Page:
Apple platforms are, in general, very secure by design, which has remained the Mac's competitive advantage over Windows for years. But the popularity of Ma's computers also contributed to the number of existing threats increasing, especially in 2015.
A study recently released by Bit9 + Carbon Black pointed to an explosion in the number of instances of malicious software for OS X, in the last 12 months. According to the document released by security experts, 948 malware instances were identified in 2015, while the sum of the detections between 2010 and 2015 does not reach 20% of that number.
In the same period, Apple brought security improvements to OS X in several areas. The most obvious one is Gatekeeper, which has recently been subject to possibilities of being circumvented by malware. In El Capitan, operating system integrity protection is enabled by default and prevents applications from working with sensitive UNIX areas and other components, closing off attack vectors.
The numbers are noteworthy, as the Mac gradually becomes a definite option of choice in various market segments. Apple has made a huge effort to attract companies that have adopted iOS over the past few years, many of them located in the United States. In its last count released in 2013, OS X has 86 million active users worldwide; analysts believe the company will reach the 100 million mark in 2016.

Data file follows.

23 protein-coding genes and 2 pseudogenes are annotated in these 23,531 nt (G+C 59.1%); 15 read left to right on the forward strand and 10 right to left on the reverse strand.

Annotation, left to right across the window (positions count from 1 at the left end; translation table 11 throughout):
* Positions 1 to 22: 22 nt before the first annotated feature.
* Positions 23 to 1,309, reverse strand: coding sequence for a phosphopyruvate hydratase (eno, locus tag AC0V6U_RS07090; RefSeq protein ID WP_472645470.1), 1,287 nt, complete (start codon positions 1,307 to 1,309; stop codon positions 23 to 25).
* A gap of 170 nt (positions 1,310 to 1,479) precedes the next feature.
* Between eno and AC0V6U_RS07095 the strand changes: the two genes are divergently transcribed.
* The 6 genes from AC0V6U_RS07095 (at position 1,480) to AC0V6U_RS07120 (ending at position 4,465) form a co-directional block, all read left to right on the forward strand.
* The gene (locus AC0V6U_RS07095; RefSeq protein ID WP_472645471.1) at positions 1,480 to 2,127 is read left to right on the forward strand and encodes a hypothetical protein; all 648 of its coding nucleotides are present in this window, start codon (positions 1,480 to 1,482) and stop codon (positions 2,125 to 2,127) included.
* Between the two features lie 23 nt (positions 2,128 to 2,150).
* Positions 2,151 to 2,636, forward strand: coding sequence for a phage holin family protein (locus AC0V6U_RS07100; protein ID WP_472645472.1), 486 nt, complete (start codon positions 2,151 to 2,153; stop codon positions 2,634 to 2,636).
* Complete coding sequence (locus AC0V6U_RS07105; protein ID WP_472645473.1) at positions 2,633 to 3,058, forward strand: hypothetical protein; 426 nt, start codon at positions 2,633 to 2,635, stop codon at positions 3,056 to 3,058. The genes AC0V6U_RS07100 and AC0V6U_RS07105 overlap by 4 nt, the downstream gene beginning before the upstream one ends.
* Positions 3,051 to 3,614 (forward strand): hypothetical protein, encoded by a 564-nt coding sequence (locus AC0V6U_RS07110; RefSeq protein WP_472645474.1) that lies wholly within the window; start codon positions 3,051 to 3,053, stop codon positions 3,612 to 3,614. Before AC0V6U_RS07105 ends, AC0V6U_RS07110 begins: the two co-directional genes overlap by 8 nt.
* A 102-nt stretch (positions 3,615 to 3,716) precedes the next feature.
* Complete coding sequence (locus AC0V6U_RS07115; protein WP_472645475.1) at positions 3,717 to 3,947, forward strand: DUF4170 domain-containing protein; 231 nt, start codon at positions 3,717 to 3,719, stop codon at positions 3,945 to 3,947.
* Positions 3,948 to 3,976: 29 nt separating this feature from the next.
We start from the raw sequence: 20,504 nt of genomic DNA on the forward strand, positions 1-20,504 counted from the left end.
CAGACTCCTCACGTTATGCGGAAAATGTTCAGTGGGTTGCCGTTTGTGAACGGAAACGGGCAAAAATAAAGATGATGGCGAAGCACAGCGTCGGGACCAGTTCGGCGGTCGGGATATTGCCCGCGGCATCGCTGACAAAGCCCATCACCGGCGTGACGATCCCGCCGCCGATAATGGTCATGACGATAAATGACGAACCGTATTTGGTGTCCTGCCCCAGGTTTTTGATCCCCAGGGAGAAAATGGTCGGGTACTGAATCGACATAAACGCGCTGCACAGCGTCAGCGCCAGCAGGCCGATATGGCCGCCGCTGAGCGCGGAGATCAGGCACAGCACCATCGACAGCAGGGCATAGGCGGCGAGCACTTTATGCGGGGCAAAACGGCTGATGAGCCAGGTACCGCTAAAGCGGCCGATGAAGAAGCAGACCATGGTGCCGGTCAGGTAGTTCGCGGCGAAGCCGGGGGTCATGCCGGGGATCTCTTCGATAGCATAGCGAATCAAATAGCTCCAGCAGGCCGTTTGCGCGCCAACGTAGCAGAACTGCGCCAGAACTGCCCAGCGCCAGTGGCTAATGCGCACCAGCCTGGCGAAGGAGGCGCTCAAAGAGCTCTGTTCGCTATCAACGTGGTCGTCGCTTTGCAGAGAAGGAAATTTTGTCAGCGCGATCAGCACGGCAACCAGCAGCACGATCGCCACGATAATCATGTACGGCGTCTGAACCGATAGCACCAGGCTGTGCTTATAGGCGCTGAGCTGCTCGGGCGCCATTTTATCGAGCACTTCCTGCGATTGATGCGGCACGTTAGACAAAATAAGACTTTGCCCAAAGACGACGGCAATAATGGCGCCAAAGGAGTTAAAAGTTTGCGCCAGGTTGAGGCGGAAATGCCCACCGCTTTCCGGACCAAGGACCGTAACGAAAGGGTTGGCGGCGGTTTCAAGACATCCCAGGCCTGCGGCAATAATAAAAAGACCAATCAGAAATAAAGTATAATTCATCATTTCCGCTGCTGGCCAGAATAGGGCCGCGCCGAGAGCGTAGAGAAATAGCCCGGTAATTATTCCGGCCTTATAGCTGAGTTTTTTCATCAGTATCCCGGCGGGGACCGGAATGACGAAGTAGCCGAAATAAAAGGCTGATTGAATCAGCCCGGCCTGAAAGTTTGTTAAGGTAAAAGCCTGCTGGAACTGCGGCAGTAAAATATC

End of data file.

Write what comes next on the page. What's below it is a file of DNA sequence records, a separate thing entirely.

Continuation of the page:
On the other hand, the growing adoption of Macs in companies calls for caution with the security risks of users that were recent highlights, such as the XcodeGhost. Although the large number of apps affected by the iOS malware came from the Chinese market, FireEye claims to have identified 210 corporate applications being distributed in the U.S. that were distributed with a similar and adulterated version of Xcode.
Most of these products (65%) were found in educational companies, but samples were also found in high-tech companies (13%), industries (4%) and even operators (2%). The use of XcodeGhost even allowed recent technologies created by Apple to be broken on iOS 9, including App Transport Security (ATS), for protecting communications client-server.
Like many competitors in the industry, FireEye claims to be able to identify and block these malware samples using its tools, but Apple does not provide details on how it is working to keep them away from the App Store.
(tip from Lo Prado, via Link Estado and PCWorld)